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September 13, 2010

Comments

Mr.Ven

Gone through the abstract of this book, looks it has interesting stuff....thanks for your suggestion. i too have strong believe that, future is "sharing" and get shared !

David Hendrickson

I think this is what is truly innovative (and exciting!) about the field of sustainable consumption, which tends to ask why efficiency gains are being overrun by increases in absolute consumption levels. After all, if we are just becoming more efficient without reducing our use of resources, are we really moving toward sustainability, or just getting more efficiently unsustainable?

When architects, and developers start to pay attention to the way we organize ourselves, rather than primarily focus on new and upcoming green technologies, absolute resource consumption can subside. Just as in Gansky’s Mesh, there are practical opportunities and business ops to share cars, childcare, internet, washing machines, and lawnmowers with our neighbors. This isn’t a call for socialism, but it is a reminder about how communities and markets can add value, convenience, and relevancy when collectively accessed.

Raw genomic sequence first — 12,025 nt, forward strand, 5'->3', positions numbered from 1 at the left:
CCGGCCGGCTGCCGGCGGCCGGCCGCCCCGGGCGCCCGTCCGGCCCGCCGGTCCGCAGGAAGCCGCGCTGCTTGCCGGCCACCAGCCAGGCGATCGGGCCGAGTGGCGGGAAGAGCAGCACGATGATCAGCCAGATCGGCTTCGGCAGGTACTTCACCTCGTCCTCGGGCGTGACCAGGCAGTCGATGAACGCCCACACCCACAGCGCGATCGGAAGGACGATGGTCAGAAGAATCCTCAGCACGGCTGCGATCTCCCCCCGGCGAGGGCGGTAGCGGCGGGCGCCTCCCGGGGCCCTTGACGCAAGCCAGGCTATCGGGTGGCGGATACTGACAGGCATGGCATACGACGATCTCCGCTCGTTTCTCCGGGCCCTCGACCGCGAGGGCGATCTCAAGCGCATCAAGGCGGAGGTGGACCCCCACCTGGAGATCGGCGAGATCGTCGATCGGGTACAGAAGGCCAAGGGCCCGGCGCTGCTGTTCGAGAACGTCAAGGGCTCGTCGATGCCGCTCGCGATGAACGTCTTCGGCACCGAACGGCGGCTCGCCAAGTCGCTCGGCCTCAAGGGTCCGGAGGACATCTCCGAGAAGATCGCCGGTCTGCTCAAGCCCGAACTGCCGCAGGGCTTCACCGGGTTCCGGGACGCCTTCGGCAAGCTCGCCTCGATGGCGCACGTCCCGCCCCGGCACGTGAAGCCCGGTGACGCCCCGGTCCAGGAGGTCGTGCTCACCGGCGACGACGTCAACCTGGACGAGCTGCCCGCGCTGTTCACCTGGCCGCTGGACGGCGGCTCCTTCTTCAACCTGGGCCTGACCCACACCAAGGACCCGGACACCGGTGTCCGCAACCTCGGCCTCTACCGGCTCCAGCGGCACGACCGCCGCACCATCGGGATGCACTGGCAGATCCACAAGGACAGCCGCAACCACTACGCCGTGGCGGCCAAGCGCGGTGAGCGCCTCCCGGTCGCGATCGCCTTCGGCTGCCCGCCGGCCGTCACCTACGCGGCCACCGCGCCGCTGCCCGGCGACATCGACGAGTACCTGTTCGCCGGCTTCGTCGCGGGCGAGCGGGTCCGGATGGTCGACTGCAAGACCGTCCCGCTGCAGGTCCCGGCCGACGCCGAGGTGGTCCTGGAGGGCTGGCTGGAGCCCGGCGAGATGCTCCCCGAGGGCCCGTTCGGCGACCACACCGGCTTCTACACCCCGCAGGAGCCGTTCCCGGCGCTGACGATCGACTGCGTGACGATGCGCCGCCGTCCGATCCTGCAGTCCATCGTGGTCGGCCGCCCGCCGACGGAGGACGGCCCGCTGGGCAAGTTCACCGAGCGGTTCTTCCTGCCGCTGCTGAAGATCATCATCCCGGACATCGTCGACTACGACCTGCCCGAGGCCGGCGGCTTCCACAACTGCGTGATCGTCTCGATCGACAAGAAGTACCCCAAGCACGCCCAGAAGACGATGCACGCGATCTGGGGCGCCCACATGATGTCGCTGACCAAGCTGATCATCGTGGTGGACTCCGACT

Neal Gorenflo

I really like Lisa's quote, "earth is the ultimate share platform."

I couldn't agree more. I suspect that the whole sustainability project will get more usefully framed as primarily a process of social innovation where human beings learn to share across all boundaries. I think this is the fundamental challenge we face, not so much to use less or become more efficient in our energy use though these things are useful too.

rachel botsman

Great article. I believe we are entering a new era defined by access over ownership, valuing experiences over more stuff and trust between strangers. Indeed, we will look back and see this period as a collaborative revolution when we used social technologies to move on from the 20th century of hyper-consumption defined by credit, advertising and individual ownership towards the 21st century of Collaborative Consumption defined by reputation, community and shared access.

It is a shift I cover in my recently published book What's Mine is Yours: The Rise of Collaborative Consumption (www.collaborativeconsumption.com)

I am frequently being asked, "Don't you mind that Gansky published a book on a very similar subject right after you?" Hell no! I think it validates how big this new economy is that two books, with different takes on similar theme have come out at the same time.

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